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Effects of concentration of amyloid β (Aβ) on viability of cultured retinal pigment epithelial cells

Abstract

Background

Amyloid beta (Aβ) is a constituent of drusen that is a common sign of age-related macular degeneration (AMD). The purpose of this study was to investigate the effect of Aβ on human retinal pigment epithelial (RPE) cells in culture.

Methods

Cells from a human RPE cell line (ARPE-19) were exposed to 0 to 25 μM of Aβ 1–40 for 48 h, and the number of living cells was determined by WST-8 cleavage. Replicative DNA synthesis was measured by the incorporation of 5′-bromo-2′-deoxyuridine. The cell death pathway was investigated by the WST-8 cleavage assay after the addition of caspase-9 inhibitor, an anti-apoptotic factor. Real-time qRT-PCR was performed using Aβ-exposed cellular RNA to determine the level of vascular endothelial growth factor (VEGF)-A and pigment epithelium derived factor (PEDF). To determine the effect of receptor-for-advanced glycation end products (RAGE), the siRNA for RAGE was inserted into ARPE-19 treated with Aβ, and the levels of expression of VEGF-A and PEDF were determined.

Results

The number of living ARPE-19 cells was increased by exposure to 5 μM Aβ but was decreased by exposure to 25 μM of Aβ. Replicative DNA synthesis by ARPE-19 cells exposed to 25 μM of Aβ was significantly decreased indicating that 25 μM of Aβ inhibited cell proliferation. Real-time RT-PCR showed that the level of the mRNA of PEDF was increased by exposure to 5 μM Aβ, and the levels of the mRNAs of PEDF and VEGF-A were also increased by exposure to 25 μM Aβ. The addition of an inhibitor of caspase-9 blocked the decrease the number of ARPE-19 cells exposed to 25 μM Aβ. Exposure to si-RAGE attenuated the increase of VEGF-A and PEDF mRNA expression in ARPE-19 exposed to Aβ.

Conclusions

Exposure of ARPE-19 cells to low concentrations of Aβ increases the level of PEDF which then inhibits the apoptosis of ARPE-19 cells leading to RPE cell proliferation. Exposure to high concentrations of Aβ induces RPE cell death and enhances the expression of the mRNA of VEGF-A in RPE cells. The Aβ-RAGE pathway may lead to the expression VEGF-A and PEDF in RPE cells. These results suggest that Aβ is strongly related to the pathogenesis of choroidal neovascularization.

Peer Review reports

Background

Age-related macular degeneration (AMD) is a progressive eye disorder that can proceed to irreversible blindness [1]. Genetic and environmental factors are known to modify the visual reduction although the relative importance of each of the factors has not been definitively determined. It has been established that one of the strongest predictors for the development of AMD is the number and size of drusen [2]. Drusen are small, yellowish-white protuberant lesions seen in the fundus ophthalmoscopically and are considered to be the initial change in eyes with AMD.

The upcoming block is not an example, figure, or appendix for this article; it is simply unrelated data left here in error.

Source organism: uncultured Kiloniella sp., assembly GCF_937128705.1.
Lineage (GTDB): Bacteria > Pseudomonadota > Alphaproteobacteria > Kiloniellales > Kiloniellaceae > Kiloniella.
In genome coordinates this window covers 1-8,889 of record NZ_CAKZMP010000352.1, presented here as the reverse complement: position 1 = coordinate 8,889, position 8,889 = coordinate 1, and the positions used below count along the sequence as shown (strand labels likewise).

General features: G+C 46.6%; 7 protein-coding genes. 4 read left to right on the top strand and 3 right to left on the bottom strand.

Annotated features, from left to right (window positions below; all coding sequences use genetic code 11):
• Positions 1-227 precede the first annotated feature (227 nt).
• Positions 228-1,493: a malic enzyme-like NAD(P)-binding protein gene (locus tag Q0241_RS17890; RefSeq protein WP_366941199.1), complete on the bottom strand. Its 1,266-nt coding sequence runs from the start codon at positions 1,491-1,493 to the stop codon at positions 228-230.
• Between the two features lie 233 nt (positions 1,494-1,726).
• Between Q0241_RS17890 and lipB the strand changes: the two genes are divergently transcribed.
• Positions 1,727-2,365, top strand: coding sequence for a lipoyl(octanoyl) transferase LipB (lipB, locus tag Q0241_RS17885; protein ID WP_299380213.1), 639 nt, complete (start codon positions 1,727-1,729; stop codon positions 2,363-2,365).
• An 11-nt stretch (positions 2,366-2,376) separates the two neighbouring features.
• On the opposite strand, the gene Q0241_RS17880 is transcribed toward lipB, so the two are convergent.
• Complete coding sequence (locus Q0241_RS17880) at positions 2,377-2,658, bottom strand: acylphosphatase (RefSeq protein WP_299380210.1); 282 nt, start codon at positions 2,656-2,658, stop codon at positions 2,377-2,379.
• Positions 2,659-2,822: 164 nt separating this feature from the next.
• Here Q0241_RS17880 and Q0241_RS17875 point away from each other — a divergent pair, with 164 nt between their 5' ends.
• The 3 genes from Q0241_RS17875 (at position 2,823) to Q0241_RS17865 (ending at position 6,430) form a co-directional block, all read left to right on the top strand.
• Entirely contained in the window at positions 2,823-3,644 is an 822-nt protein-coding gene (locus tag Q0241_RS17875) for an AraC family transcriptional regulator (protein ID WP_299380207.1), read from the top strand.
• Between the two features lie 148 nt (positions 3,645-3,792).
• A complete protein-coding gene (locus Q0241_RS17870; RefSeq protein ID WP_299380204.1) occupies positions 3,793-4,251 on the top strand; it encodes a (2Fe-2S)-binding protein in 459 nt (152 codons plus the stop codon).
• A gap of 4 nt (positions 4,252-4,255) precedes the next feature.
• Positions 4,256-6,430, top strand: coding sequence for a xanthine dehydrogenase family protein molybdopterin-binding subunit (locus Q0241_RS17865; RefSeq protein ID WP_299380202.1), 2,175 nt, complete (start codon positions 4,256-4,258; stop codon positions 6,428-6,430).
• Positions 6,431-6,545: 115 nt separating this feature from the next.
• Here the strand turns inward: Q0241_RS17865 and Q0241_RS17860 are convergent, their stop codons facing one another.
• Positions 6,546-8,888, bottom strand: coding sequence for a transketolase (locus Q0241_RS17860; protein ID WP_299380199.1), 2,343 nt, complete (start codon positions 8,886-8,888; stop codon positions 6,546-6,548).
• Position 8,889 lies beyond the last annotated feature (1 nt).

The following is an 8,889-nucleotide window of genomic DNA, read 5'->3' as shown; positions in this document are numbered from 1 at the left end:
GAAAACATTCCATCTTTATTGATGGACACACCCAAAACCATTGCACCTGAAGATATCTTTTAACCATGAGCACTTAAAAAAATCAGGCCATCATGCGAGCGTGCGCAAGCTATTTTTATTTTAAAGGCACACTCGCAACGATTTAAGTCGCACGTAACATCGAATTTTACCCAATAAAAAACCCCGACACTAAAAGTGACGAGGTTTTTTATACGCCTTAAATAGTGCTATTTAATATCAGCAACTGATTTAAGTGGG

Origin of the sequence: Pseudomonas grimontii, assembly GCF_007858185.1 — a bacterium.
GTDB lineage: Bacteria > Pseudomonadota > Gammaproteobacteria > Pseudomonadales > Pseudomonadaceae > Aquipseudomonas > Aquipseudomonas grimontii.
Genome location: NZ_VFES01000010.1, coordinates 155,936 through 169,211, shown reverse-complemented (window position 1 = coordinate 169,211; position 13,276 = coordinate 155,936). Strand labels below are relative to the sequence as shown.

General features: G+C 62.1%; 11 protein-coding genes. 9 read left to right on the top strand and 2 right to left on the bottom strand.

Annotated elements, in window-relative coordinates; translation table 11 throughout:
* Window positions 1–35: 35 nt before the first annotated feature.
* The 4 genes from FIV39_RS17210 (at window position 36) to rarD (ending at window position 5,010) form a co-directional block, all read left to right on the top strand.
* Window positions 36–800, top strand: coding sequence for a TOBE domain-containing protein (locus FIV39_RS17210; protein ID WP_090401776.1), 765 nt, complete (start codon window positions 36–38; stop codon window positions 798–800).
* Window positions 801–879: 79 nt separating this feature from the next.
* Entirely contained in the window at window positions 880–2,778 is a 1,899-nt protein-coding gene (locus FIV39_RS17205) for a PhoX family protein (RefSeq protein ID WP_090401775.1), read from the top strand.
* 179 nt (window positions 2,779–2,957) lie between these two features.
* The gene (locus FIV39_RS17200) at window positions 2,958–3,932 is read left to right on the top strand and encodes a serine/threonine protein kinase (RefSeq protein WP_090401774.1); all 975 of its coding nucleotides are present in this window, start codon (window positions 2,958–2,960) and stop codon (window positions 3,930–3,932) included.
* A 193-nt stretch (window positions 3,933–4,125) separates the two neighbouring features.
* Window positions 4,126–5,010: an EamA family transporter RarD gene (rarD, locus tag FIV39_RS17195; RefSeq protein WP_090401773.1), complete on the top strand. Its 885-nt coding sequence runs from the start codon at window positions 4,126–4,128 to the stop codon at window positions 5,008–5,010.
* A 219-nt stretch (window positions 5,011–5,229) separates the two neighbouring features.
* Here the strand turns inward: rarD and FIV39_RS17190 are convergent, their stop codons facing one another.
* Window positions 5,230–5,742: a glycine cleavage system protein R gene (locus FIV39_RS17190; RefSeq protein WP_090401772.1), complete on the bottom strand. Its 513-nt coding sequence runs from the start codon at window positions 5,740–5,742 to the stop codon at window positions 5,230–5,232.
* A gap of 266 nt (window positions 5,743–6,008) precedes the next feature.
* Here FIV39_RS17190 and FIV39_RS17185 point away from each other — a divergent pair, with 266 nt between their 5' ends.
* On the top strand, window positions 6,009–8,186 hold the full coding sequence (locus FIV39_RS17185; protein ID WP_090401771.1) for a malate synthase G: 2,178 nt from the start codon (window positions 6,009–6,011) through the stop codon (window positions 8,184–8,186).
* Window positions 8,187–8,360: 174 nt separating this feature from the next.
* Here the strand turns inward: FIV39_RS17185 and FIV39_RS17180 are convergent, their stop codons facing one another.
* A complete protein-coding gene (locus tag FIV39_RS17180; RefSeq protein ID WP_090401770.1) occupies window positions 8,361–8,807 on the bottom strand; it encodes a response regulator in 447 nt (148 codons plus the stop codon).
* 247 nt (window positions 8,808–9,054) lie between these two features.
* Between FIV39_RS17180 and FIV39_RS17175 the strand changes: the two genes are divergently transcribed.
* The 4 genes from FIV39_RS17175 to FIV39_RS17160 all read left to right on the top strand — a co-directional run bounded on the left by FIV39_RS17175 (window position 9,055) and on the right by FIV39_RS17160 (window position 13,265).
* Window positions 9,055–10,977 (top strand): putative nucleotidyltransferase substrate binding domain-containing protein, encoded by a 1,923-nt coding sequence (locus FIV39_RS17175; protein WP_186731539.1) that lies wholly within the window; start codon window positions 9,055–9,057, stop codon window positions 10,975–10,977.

In spite of the well-known relationship between drusen and AMD, there are still some unanswered questions, e.g., how drusen form and how drusen interact with the RPE and photoreceptor cells. It was recently reported that amyloid beta (Aβ), a peptide associated with the neurodegenerative events in Alzheimer’s disease, is an important constituent of drusen [3]. Aβ is a toxic protein that affects nerve cells and is associated with many neurodegenerative disorders [4].

In the human eye, several Aβ reservoirs have been found in the retina. Elevated Aβ levels have been found in aged retinas, and Aβ has been shown to be associated with the progression of AMD [5]. Aβ 1–40 is the one of the most common and relatively less toxic form of Aβ [6]. Isas et al. reported that the concentration of Aβ1–40 is the highest among the different forms of Aβ in drusen deposits, [7] and some studies have shown how Aβ 1–40 interacts with RPE cells. For example, Liu et al. demonstrated that chronic inflammation that is an important pathogenic process in AMD is caused by the stimulation of Aβ1–40 via NF-κB activation [8], and they also demonstrated that the inflammasomes that are activated by Aβ1–40 are responsible for the upregulation of the IL-6, TNF-α, IL-1β, IL-18, caspase-1, NLRP3, and XAF1 genes in the RPE, choroid, and the neuroretina [9]. Although such findings imply that Aβ 1–40 is a potential triggering peptide for AMD, the effect of Aβ 1–40 on RPE cells remains undetermined especially on the relationship between the concentration of Aβ 1–40 and toxicity. Its effects on RPE cells need to be understood to determine its role in the development of AMD.

Thus, the purpose of this study was to determine the effects of Aβ 1–40 on human adult RPE (ARPE) cells in culture. To accomplish this, we exposed cells from an ARPE cell line to different concentrations of Aβ 1–40 and determined the number of living ARPE cells. We also examined the pathways that might be involved in the Aβ 1–40 effects on the ARPE cells.

Methods

Cell cultures